Retro Movie Review – America: The Bill Hicks Story

Bill Hicks is important and regardless of weather you know of him or not, it doesn’t diminish his significance. Bill was a comedian who passed away in the mid-nineties but his real legacy was the dying of one of the few original voices that could actually engage Americans in their own political system. Not just to know it but to get genuinely involved in it and feel a sense of rage about it. That he used humour was just a way of getting his views across.

In America: The Bill Hicks Story, filmmakers Paul Thomas and Matt Harlock tell the story of someone who knew early on what their life’s calling was going to be. The transition from clean comedy to confrontational and drug influenced humour with insights that are more relevant today than they were almost two decades ago closely follows Hicks’ own growth as a human being and his embracing of the then red hot counterculture. It’s a culture today that has been greatly diffused and basically turned into a marketing tool.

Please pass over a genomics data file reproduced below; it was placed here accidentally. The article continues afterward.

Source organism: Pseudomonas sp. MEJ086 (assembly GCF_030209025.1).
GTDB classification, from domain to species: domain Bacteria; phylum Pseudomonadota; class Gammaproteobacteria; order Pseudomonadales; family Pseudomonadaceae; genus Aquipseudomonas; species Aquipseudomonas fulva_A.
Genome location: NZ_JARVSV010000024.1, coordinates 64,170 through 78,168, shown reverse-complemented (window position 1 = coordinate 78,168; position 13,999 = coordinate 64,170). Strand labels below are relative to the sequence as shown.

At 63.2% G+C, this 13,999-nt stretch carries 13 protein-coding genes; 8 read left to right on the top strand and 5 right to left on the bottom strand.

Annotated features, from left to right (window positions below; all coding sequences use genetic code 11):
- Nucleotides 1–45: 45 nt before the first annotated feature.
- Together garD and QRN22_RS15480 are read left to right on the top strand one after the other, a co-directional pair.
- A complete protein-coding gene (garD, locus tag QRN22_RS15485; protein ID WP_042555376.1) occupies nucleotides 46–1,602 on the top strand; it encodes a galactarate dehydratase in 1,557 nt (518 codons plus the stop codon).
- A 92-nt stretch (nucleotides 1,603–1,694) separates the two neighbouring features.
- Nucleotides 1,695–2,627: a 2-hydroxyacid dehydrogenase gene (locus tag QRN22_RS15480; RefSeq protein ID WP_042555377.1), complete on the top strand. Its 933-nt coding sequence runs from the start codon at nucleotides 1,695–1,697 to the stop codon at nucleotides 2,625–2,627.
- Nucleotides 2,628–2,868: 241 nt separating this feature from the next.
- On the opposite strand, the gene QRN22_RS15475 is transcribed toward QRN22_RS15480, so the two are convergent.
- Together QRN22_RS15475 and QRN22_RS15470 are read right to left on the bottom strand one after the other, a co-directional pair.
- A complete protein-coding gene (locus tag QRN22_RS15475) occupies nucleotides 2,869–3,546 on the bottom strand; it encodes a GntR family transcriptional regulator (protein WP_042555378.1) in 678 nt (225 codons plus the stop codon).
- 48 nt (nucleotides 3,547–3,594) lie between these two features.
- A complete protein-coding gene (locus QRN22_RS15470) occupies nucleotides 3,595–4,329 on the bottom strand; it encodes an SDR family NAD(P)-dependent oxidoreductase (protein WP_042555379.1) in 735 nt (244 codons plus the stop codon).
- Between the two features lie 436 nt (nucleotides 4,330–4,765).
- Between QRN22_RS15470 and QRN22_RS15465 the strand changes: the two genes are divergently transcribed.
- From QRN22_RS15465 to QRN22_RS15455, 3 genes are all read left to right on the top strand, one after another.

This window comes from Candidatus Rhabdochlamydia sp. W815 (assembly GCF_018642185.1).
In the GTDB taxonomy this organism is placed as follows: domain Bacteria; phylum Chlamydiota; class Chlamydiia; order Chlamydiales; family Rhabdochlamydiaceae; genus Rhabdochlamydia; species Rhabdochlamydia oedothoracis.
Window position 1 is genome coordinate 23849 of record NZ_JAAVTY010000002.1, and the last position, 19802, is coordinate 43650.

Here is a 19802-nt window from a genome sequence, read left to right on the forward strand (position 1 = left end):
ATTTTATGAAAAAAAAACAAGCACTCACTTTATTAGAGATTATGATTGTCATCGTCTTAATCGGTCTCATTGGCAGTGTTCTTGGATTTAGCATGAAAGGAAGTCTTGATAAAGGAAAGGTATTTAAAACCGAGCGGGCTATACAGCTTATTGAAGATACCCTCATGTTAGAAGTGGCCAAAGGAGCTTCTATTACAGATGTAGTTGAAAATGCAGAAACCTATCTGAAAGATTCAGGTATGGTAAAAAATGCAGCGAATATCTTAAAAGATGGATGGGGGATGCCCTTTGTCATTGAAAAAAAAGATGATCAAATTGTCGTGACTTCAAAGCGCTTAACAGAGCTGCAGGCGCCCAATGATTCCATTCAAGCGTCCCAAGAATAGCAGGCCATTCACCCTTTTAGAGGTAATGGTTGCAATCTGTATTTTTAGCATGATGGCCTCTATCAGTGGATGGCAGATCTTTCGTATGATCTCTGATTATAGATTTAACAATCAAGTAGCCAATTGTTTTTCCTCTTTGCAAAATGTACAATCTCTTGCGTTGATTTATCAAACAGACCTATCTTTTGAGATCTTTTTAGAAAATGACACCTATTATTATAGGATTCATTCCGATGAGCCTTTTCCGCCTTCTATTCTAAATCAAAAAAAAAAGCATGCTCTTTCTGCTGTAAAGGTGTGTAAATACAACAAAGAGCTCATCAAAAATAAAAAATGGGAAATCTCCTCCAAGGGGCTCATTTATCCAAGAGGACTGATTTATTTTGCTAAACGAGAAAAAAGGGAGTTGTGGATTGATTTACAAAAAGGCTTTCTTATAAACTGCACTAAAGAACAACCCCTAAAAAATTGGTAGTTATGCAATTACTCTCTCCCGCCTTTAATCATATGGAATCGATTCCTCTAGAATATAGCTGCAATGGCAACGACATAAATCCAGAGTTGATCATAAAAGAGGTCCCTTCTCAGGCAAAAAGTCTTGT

The story is told with the full cooperation of Hicks’ family and his parents and sibling’s comments and the access to family photos and videos give the entire project a real feel of legitimacy. It also gives some unique insights into how Bill turned out the way he did. Thomas and Harlock also use an interesting technique of animating the still photos to enhance the story telling and this adds to the flow. It’s almost like Ken Burns in overdrive.

It’s doubtful that this film will ever get a mainstream release and so for now you will have to look out for it at film festivals and in venues with a more adventurous booking policy. In Australia, your chance to see the film begins when it screens at the Australian Centre for the Moving Image in Melbourne starting from Tuesday, November 4.

Rob Hudson